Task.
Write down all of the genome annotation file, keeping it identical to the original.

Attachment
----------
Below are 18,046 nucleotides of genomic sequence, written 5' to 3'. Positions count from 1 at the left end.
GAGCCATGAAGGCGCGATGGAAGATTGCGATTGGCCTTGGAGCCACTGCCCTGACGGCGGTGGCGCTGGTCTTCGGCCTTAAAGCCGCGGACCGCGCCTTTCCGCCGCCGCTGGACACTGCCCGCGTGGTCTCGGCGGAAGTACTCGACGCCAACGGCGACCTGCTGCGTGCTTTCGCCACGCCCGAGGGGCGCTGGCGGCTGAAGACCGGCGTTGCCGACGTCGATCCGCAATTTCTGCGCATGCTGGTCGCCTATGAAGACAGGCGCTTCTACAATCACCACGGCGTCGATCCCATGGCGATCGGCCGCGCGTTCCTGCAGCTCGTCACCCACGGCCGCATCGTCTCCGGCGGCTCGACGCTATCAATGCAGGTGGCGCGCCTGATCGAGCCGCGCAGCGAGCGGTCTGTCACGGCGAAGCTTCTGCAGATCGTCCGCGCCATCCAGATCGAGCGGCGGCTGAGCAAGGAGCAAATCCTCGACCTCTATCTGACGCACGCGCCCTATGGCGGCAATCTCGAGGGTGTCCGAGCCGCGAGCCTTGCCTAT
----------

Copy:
Below are 18,046 nucleotides of genomic sequence, written 5' to 3'. Positions count from 1 at the left end.
GAGCCATGAAGGCGCGATGGAAGATTGCGATTGGCCTTGGAGCCACTGCCCTGACGGCGGTGGCGCTGGTCTTCGGCCTTAAAGCCGCGGACCGCGCCTTTCCGCCGCCGCTGGACACTGCCCGCGTGGTCTCGGCGGAAGTACTCGACGCCAACGGCGACCTGCTGCGTGCTTTCGCCACGCCCGAGGGGCGCTGGCGGCTGAAGACCGGCGTTGCCGACGTCGATCCGCAATTTCTGCGCATGCTGGTCGCCTATGAAGACAGGCGCTTCTACAATCACCACGGCGTCGATCCCATGGCGATCGGCCGCGCGTTCCTGCAGCTCGTCACCCACGGCCGCATCGTCTCCGGCGGCTCGACGCTATCAATGCAGGTGGCGCGCCTGATCGAGCCGCGCAGCGAGCGGTCTGTCACGGCGAAGCTTCTGCAGATCGTCCGCGCCATCCAGATCGAGCGGCGGCTGAGCAAGGAGCAAATCCTCGACCTCTATCTGACGCACGCGCCCTATGGCGGCAATCTCGAGGGTGTCCGAGCCGCGAGCCTTGCCTAT